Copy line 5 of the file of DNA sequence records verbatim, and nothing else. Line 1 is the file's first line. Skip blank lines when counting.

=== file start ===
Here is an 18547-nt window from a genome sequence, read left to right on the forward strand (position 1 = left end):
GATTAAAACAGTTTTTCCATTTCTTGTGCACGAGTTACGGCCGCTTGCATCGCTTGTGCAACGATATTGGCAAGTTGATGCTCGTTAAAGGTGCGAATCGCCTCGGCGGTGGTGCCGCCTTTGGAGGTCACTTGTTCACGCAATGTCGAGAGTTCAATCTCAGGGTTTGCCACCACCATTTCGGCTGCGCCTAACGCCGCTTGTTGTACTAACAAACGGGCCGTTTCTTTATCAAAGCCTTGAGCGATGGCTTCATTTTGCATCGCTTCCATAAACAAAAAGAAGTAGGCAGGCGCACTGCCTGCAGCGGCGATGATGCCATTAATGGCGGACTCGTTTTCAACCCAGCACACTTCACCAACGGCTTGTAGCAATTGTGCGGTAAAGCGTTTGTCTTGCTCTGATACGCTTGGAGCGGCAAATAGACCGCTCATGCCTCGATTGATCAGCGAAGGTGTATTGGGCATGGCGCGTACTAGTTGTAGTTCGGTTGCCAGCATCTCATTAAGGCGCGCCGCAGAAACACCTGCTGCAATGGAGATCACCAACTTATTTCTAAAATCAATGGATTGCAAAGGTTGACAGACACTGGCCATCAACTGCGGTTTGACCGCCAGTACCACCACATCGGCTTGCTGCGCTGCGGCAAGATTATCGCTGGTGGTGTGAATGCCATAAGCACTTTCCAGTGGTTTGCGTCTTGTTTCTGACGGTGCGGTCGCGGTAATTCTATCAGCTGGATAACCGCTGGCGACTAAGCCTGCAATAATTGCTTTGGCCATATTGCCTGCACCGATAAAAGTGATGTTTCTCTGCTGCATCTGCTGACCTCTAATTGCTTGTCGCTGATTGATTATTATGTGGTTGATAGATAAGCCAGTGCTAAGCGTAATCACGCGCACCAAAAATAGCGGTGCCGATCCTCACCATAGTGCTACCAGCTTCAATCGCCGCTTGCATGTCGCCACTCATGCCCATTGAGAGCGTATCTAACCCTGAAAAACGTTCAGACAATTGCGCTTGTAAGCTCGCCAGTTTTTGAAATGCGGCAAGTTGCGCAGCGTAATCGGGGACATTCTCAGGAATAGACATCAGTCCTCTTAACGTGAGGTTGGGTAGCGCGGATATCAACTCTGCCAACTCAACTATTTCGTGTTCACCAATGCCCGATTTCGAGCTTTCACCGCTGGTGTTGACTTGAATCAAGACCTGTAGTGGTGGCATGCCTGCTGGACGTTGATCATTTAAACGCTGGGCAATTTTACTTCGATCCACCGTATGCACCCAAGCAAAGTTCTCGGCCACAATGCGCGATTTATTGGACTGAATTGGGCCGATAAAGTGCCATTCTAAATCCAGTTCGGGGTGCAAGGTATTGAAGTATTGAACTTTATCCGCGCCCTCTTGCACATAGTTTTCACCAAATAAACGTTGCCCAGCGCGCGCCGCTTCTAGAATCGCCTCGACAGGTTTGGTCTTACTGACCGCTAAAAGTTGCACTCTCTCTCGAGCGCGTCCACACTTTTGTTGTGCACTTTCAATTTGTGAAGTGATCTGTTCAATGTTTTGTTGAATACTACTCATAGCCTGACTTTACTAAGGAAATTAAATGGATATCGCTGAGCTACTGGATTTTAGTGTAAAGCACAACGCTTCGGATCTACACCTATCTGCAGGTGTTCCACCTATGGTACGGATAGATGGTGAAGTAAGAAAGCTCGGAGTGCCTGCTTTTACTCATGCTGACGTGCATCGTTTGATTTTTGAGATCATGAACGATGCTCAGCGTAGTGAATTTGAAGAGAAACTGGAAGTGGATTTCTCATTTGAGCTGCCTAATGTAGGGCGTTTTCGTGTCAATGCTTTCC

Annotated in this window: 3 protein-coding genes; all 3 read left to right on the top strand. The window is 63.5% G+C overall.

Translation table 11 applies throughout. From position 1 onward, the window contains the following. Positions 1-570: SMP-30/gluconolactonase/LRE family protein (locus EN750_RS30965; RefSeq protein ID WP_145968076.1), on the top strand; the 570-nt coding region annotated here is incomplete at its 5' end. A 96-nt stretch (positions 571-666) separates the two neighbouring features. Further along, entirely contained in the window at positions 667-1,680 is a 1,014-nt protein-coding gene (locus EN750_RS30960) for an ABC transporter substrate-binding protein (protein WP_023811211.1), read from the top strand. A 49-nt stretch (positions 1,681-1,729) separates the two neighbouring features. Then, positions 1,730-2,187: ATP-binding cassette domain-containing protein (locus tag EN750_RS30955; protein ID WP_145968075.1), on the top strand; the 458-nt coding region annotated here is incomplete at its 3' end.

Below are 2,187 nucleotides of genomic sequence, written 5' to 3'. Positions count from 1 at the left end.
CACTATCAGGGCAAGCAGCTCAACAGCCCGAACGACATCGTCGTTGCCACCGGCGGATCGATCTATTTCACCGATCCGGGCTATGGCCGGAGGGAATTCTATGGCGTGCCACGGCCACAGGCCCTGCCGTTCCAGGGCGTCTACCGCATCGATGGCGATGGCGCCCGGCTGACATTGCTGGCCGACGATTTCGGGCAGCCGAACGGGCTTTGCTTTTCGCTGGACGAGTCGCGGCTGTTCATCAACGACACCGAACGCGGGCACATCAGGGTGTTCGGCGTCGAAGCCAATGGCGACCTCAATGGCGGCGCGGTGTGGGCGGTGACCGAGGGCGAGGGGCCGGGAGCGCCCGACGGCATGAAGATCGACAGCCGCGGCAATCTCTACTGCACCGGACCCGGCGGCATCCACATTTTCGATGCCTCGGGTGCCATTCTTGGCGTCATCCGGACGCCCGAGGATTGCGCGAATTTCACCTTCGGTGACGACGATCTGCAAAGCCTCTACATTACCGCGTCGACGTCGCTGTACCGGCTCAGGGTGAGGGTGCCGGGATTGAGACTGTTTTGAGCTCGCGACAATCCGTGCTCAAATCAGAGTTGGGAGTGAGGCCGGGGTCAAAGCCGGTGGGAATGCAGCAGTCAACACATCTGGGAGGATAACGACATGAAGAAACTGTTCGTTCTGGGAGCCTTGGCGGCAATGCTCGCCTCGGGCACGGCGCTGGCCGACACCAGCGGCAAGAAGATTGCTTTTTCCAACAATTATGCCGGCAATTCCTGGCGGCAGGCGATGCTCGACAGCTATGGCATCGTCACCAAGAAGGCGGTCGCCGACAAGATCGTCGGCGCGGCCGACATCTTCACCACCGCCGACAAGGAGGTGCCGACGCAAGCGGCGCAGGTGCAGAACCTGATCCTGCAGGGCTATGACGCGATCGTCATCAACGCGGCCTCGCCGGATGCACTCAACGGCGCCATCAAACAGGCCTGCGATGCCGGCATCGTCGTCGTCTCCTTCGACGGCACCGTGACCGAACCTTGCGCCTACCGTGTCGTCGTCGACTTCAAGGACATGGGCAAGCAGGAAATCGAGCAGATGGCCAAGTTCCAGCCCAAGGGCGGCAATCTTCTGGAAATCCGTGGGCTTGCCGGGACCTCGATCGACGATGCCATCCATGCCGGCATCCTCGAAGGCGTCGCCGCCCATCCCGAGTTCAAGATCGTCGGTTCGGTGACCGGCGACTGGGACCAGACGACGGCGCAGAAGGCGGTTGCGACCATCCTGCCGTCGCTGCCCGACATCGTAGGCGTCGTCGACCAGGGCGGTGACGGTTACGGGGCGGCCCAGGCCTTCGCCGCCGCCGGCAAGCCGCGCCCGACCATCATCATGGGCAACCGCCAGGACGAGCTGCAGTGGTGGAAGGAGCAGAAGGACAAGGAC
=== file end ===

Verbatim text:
Below are 2,187 nucleotides of genomic sequence, written 5' to 3'. Positions count from 1 at the left end.